...organization was just like, no sorry. Anything you say doesn't matter. Just go put out white papers to get leads, which is, like, the most archaic thing I've heard of. Actually, yeah. I mean, to me, so much of the especially in this world. I mean, it's highly competitive for talent, the culture, peace and not of, you know, Rob, we have a pool table, but culture piece around like, what do you hold important? What autonomy give employees, you know, how do you set goals and allow people toe, reach them or fail, but and and do that Those all speak volumes. And I think that you know, something you said is moving from that tactical market or into that strategic marketer, and that's a journey within itself. But when you hit that point, you begin to look for different things inside an organization. I'm curious if you can share a bit about your background. Like where? What was that journey to go from a beam or execution oriented into someone that now leads, you know, teams and large organizations to growth. Yeah, so I just kind of got my background of where I started on all of that. So I started actually on the PR side of things and was in the agency world starting out. And then while I was there, I was getting my MBA in marketing and business and then decided Teoh had a great boss who understood that this probably wouldn't be forever, that I would stay at that agency doing that. And then he decided to give me a shot to run marketing for the agency. And at that time, that was really my first foray. And so how do I run marketing for a company? And we were selling toe all be to be health care I t customers. So again, that was the introduction as well. I needed into SAS and understanding that space. But I would just started doing marketing for the agency and then one while I was there. We also started using marketing automation at the time. And as you know, you might know health care. I t tends to be a laggard industry to on. And, uh um, none of our customers were using marketing automation. So I kind of spun up a agency program where I partnered with a bunch of marketing automation agencies like Part Ott and Hub Spot to offer these services to our clients of helping them implement marketing automation. So I went from just doing marketing for our agency to then doing everything from, like the biz Dev side of Things going out on pitching proposals. Thio, then actually doing the implementation Thio helping them with marketing campaign. So it became a whole literally, like practice out of being the quote unquote brand marketer for the agency. Yes, and then the story I say is like, That's when I, my CFO, stopped hating me, I say, because, like I learned, that's what I think. I really took the turn from being so tactical to being strategic because I learned about Okay, here's how we generate revenue. Here's burn rate. Here's you know actually where money is coming in and out and okay, I'm generating R O I now for this, you know the agency and this is what matters. And I think that's where the career started, taking a bit of a pivot instead of just me. Really understanding. Okay, here's where I could bring in money and here's where I could help and then really aligning that to what our biz dev team was doing in the agency to and starting to pick up on things. And that's when I really started to grow my career and understand the strategy side behind a lot of that. So I think that's fascinating. Anytime, you know, turn one roll in and then turn that into the ability to sell a product or service. I have a lot of a lot of respect and appreciation for that. That's the world I come from. So I I understand. So you then, to get into becoming more of this strategic marketing leader, I find that and I love your input on this. I think that sometimes during the interview process, it's scary to your point to say, Hey, the goals you're setting out aren't attainable because then, does that say something about me? Or does it...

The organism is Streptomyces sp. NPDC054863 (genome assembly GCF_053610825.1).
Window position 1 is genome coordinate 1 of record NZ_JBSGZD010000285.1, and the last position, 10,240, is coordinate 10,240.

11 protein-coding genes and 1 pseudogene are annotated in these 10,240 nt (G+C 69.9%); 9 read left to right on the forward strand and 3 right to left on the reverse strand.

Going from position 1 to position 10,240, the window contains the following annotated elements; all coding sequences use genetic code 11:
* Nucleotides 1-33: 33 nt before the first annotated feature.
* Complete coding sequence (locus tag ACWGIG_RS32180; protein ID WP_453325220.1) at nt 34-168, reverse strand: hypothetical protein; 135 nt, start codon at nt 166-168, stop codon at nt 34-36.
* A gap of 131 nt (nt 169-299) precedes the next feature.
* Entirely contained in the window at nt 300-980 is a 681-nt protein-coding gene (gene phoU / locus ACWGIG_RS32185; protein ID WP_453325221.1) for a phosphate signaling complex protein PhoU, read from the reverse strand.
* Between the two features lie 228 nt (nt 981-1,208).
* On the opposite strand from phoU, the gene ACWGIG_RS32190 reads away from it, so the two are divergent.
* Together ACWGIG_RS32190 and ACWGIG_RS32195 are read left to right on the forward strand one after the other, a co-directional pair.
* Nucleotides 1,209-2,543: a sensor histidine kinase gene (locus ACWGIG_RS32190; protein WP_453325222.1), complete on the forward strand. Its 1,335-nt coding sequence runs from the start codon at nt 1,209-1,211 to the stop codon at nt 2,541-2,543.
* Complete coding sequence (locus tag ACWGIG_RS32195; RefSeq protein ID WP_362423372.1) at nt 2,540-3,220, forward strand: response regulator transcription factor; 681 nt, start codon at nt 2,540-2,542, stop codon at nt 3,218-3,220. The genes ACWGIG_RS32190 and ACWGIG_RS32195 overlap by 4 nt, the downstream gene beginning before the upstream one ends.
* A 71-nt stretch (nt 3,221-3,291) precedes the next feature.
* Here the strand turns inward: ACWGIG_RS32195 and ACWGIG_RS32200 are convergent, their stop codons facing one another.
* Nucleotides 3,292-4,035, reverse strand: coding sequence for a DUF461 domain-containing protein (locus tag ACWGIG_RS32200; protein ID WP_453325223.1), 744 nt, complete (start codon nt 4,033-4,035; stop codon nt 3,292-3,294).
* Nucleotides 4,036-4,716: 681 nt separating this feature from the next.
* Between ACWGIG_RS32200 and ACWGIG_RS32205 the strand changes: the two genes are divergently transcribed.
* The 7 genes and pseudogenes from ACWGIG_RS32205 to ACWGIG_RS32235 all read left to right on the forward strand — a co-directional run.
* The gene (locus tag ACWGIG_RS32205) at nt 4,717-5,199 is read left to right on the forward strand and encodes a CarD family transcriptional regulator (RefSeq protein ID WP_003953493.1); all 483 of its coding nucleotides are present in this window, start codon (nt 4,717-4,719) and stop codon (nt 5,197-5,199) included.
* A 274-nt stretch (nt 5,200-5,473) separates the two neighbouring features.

...say something about your goal setting? I have found that the right organizations and great leaders actually love when you educate them during the interview process. Based on your experience is based on the goals they have set forth for you to say, Hey, this isn't realistic in my experience, not always. But my experience is they're so grateful that you've include them in on a possible misstep, and it changes the dynamic of the interview process. Negotiation, role development, all of those things. Yes, Casey, you're 1000% right on that one. And I think it's a sign of a great leader that you want to work with as well. If they are, you know they're hiring you because they haven't had this person in their organization before. Because, you know, if you're the first marketing higher, then it's probably, you know, they need a bit of education on marketing, and you know how this should be working in their organization or the first sales higher the same thing. So you know something's unrealistic then. Yes, it's up to you, Thio, you know, level said, and provide you know, based on your experience, how maybe this should be working and, you know, Yeah, probably expect that they might go back to the board and say Hi. I heard this from the person that we're thinking about hiring for this marketing role. What do you think of the word? Probably say yeah, Based on our experience. They're correct in that assumption. But I think that just sets the tone for a really honest relationship that you're going tohave coming in with, you know, your potential CEO or whoever your reporting. Thio and I completely agree that it's great on those air. Probably That's a company you wanna work for. Totally. So in the past, have you had the board conversation come organically through the interview process? Or has it been something that you've asked for? I've had it come organically through the interview process of usually the company wanted me to talk Thio. You know one or more board members throughout that process got it perfect. So you get a you get alignment inside the organization prior to even starting right. It's let's understand, always let's set KPs. Maybe I am individual contributor to start, but I need to know at what milestone I can bring in other support or budgets for outside parties. Talk to me about any other you know, watch out missteps that you might have establishing. You know, your marketing practice inside an organization. Yeah, Another one that I kind of say to watch out for is once you get started is the shiny object syndrome, and, you know, you might be aware of that, but I have found it's very common in early stage companies and, you know, especially when you're the first head of marketing or head of sales, that you might experience this a lot. But you know, founders or CEOs, it's hard. You know, you see something that a competitors doing or you're getting a lot of input from the VC firm or your board, and they're saying like, Hey, someone else So and so is doing this like they just launched this product. Or have you seen this copy that they have on their website? Um, they're doing this type of event. Why aren't you doing this? And it becomes hard to ignore that noise sometimes, and sometimes I think marketing gets a lot of the immediate reactions of Hey, you need to go do this right now, because again, Company X is doing it, and we we need to try this. And I think if you don't have really clear goals or you know, whether you're using, like Okay, ours for V two moms or something like that to be measured, it's super easy to just say Okay, sure, we can try that and tested and slip into going completely off track, and then you're getting to the end of the quarter or end of however you're measured and you realize you haven't hit any of your goals and you're having to report in a board meeting and everything is completely off track, and it's really...